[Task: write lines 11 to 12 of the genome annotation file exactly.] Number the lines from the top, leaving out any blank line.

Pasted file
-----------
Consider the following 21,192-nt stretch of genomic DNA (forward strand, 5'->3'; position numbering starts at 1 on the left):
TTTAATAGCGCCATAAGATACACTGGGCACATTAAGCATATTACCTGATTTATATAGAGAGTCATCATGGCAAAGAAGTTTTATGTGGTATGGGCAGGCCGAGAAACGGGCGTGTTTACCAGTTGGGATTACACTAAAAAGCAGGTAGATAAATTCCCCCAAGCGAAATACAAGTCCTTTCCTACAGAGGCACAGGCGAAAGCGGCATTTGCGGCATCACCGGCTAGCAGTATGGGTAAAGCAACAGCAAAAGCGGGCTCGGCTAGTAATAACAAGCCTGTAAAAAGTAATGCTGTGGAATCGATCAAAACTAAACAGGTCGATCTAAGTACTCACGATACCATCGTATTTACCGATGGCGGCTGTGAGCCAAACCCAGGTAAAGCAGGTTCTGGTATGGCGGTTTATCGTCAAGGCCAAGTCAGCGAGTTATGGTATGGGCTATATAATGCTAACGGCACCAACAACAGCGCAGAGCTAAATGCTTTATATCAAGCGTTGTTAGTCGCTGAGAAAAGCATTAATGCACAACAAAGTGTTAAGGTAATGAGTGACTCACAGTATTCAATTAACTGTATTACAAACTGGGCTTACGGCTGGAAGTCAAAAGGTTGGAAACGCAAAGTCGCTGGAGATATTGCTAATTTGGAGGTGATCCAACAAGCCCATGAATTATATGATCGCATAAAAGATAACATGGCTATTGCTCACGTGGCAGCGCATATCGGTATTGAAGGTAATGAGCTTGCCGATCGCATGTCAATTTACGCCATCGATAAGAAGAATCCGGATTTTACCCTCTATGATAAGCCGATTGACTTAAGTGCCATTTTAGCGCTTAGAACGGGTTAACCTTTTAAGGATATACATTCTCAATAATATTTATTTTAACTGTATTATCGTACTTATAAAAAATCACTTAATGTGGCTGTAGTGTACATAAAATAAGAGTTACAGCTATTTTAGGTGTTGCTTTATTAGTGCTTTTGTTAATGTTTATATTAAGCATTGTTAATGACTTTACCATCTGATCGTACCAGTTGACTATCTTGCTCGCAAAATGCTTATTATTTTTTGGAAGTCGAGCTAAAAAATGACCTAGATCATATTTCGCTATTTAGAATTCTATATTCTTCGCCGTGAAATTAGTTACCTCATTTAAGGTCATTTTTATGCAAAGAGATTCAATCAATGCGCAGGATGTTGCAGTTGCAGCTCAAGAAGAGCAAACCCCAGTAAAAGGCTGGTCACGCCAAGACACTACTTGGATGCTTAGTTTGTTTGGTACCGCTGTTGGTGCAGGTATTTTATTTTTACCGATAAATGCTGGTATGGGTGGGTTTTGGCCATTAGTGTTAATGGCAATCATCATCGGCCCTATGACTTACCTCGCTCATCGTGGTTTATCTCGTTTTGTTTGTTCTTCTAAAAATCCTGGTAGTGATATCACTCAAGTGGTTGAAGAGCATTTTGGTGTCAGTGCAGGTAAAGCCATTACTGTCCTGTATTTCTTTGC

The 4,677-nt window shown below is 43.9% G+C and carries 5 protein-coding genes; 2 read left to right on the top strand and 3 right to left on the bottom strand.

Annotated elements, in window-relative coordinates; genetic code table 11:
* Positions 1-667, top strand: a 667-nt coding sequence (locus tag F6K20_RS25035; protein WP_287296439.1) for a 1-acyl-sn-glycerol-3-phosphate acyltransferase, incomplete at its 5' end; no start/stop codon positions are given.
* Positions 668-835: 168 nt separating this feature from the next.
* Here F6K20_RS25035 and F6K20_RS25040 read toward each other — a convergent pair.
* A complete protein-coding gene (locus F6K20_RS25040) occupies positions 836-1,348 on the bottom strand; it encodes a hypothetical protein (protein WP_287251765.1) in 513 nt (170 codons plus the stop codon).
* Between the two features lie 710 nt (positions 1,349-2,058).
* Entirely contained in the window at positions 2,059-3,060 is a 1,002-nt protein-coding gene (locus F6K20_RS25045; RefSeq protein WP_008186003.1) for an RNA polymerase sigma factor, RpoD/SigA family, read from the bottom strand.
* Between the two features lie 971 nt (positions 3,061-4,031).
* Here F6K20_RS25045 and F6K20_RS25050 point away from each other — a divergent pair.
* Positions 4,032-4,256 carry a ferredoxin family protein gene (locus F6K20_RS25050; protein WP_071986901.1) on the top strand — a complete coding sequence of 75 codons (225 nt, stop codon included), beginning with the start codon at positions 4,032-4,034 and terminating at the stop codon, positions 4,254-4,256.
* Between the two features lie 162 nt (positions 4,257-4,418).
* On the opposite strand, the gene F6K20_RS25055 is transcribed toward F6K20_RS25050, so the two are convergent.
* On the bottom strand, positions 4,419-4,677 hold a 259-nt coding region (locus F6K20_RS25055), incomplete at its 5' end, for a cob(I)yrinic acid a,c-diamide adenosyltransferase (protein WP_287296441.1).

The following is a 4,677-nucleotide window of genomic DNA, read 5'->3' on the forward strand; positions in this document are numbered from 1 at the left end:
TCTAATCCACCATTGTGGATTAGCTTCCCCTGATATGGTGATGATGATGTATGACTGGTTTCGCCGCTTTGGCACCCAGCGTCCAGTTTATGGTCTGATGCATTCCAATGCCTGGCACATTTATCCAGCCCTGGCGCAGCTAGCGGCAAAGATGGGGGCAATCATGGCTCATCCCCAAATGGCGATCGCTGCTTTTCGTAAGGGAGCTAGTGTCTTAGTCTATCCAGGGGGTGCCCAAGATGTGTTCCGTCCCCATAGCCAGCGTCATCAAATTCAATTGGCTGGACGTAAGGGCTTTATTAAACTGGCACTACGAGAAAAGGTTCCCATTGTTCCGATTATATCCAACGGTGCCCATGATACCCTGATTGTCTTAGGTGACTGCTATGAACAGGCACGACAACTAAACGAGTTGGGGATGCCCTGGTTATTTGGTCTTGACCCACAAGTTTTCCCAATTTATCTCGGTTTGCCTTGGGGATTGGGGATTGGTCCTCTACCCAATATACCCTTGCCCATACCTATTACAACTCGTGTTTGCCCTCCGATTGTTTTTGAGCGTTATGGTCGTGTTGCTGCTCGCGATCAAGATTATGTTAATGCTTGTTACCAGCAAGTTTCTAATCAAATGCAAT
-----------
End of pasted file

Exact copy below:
* Between the two features lie 971 nt (positions 3,061-4,031).
* Here F6K20_RS25045 and F6K20_RS25050 point away from each other — a divergent pair.